J.B. Spins

Jazz, film, and improvised culture.

Wednesday, January 16, 2013

Ripper Street: the New Watch on Whitechapel


It is the precinct with the worst cold case ever.  While they never did crack the Jack the Ripper case, the new guard carries forth.  Six months later, every new murder raises the same question: is he back?  Despite the baggage of the recent past, Detective Inspector Edmund Reid will pursue his investigations as best he can in Ripper Street (promo here), which premieres on BBC America this Saturday.

Though assigned to the case, Reid did not lead the original Ripper inquiry.  That is why he is still on the job.  His former superior, Chief Inspector Frederick Abberline, “retired” for obvious reasons, but he still follows events in Whitechapel closely.  In the series opening I Need Light, a woman is discovered in the murdered in a similarly gruesome fashion.  Not surprisingly, Abberline and the tabloid press jump to the same conclusion.  Reid will keep a lid on them temporarily, but he will need the extracurricular help of disgraced former Pinkerton and U.S. Army doctor Captain Homer Jackson.  Of Course, Jackson is more interested in his own dissolute pursuits and mysterious schemes, both of which involve Tenter Street “proprietress” Susan Long.  Nonetheless, the expat has reasons to stay on the copper’s good side.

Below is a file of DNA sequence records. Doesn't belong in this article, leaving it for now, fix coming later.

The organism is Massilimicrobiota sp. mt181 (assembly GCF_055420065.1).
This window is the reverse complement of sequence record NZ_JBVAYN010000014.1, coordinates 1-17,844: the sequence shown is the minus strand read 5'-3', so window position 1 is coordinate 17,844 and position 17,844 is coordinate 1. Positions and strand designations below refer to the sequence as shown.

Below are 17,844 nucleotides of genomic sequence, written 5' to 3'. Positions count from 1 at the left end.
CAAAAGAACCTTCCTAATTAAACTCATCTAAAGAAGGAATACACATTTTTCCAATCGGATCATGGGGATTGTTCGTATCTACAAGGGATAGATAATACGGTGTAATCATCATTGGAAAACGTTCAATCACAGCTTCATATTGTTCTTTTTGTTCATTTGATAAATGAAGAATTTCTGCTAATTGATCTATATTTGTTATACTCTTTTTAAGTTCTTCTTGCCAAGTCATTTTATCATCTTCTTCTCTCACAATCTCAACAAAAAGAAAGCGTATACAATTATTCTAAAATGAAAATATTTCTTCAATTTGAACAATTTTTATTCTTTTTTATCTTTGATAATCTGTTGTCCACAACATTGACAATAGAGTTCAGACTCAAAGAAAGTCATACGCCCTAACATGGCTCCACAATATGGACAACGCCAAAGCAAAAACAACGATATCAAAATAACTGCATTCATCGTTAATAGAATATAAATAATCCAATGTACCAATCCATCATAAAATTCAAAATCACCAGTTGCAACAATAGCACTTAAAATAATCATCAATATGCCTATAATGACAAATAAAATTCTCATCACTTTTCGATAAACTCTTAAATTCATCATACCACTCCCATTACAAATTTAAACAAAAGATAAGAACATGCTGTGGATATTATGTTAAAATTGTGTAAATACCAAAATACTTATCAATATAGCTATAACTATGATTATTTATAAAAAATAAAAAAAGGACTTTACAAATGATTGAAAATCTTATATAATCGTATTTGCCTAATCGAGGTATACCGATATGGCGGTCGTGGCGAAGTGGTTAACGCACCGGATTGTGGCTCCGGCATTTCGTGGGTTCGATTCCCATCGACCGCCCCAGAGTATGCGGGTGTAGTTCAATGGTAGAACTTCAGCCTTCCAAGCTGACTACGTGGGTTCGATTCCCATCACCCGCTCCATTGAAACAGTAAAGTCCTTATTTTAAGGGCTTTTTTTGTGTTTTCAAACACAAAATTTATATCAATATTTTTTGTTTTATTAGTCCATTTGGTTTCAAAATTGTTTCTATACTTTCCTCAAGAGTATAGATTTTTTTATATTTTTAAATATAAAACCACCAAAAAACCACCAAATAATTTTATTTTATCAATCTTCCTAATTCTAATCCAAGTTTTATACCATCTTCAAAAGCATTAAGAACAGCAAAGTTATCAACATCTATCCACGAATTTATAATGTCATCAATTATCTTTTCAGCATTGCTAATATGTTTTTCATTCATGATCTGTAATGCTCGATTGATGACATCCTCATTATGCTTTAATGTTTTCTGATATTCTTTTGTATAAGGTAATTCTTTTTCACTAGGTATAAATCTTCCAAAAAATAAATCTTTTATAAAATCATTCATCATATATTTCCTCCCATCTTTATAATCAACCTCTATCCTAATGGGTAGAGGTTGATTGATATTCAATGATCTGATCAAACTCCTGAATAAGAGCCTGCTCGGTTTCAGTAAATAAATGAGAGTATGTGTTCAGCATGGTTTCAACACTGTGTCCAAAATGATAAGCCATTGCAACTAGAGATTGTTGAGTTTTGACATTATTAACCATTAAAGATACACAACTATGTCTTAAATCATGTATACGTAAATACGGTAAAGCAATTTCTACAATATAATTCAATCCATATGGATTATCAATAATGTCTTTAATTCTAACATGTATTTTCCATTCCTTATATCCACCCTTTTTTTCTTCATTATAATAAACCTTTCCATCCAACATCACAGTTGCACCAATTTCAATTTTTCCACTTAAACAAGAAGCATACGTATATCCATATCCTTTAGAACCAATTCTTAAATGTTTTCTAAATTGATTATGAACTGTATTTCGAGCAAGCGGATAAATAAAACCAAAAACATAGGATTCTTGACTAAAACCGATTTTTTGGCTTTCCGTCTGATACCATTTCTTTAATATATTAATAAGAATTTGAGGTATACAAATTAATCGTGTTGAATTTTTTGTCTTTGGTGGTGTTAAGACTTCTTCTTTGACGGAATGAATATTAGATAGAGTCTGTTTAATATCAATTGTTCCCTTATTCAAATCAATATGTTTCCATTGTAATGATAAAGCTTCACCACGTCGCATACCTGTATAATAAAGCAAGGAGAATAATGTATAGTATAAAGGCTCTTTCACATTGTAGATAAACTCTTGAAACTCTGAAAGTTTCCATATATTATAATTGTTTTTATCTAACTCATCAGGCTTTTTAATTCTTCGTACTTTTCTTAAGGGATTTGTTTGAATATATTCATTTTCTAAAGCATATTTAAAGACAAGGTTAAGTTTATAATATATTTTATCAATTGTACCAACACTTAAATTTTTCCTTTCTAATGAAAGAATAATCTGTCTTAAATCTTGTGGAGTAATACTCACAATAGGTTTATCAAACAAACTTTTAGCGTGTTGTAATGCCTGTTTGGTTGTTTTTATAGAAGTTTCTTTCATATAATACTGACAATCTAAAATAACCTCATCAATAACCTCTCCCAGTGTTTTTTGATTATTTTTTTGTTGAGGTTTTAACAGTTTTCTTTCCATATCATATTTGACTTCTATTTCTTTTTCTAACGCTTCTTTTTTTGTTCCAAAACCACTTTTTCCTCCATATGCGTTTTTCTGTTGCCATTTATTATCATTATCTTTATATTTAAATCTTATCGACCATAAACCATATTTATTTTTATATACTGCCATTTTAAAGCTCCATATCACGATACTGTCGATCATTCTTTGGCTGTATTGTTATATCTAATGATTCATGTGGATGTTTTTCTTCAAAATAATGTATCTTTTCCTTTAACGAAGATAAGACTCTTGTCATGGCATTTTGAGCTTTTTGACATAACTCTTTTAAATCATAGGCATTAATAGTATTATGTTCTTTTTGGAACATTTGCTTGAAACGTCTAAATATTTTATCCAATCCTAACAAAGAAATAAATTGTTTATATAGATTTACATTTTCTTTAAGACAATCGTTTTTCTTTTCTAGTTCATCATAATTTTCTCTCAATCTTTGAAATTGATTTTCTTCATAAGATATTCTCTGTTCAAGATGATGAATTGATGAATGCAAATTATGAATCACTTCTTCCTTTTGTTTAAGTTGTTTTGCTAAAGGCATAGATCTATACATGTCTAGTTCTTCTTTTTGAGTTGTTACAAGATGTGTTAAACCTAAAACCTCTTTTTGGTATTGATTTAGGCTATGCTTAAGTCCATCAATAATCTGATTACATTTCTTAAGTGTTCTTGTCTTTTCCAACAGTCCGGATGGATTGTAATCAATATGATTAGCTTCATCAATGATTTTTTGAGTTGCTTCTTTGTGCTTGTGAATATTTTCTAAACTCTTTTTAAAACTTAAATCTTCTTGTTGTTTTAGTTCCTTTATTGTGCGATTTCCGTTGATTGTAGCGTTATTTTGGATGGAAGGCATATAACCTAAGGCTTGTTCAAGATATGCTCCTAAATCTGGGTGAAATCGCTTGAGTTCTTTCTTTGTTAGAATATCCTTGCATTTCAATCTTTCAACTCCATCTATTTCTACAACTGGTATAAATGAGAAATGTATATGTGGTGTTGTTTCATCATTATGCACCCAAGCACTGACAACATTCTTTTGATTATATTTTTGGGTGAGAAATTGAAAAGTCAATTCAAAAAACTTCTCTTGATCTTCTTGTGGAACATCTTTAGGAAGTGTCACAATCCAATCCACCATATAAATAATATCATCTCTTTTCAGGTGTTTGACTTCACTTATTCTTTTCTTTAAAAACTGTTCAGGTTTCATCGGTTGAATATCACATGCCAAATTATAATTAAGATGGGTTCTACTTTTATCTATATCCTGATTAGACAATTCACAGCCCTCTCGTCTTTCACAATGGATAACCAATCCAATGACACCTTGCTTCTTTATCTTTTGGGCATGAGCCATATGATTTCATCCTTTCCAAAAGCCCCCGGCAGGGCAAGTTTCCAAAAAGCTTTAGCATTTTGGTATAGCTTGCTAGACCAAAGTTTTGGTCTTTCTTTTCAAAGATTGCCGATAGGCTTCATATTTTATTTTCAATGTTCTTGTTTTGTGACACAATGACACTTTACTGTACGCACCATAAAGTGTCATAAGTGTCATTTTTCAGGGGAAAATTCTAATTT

Initially, Ripper Street is more about the long shadow cast by the notorious serial killer than the Ripper himself.  In fact, Ripper lore never really factors into the second episode, Under My Protection.  Cranking up the Dickensian vibe, Reid protects a street delinquent convicted of murder from a vigilante mob and the Fagin-on-steroids running his gang of juvenile cutthroats.

Given Reid’s lack of concern for cautions and solicitors, as well as his enthusiasm for “modern” pathology, Ripper Street could clearly be considered the British equivalent of Copper.  It is a sturdy formula, even if regular BBC America viewers will be quite familiar with its obvious influences.  Each episode (so far) also seems to highlight an unsavory aspect of Victorian society, such as pornography and anti-Semitism.

Best known for MI-5 (a.k.a. Spooks) Matthew Macfadyen is pretty solid as Reid.  Adam Rothenberg’s Jackson has the look and bearing of a riverboat gambler, which is more right than wrong.  While we do not see very much of her until the third act of the second episode, MyAnna Buring is clearly all kinds of danger in the femme fatale role.  Yet, Jerome Flynn might be the class of the ensemble as Detective Sergeant Bennet Drake, whom we meet whilst undercover as a bare knuckle brawler.

The jury is still out on Ripper Street, especially since it is still in the midst of its initial British run.  Based on the first two episodes, it clearly promises some historical color, a bit of lurid scandal, and a fair smattering of beat-downs in each outing.  That is certainly a good start, but the crime stories are rather standard issue thus far.  A safe bet for British mystery fans (but not yet appointment television), Ripper Street has its U.S. debut this Saturday (1/19) on BBC America.

(Photo: © Tiger Aspect/Jonathan Hession)

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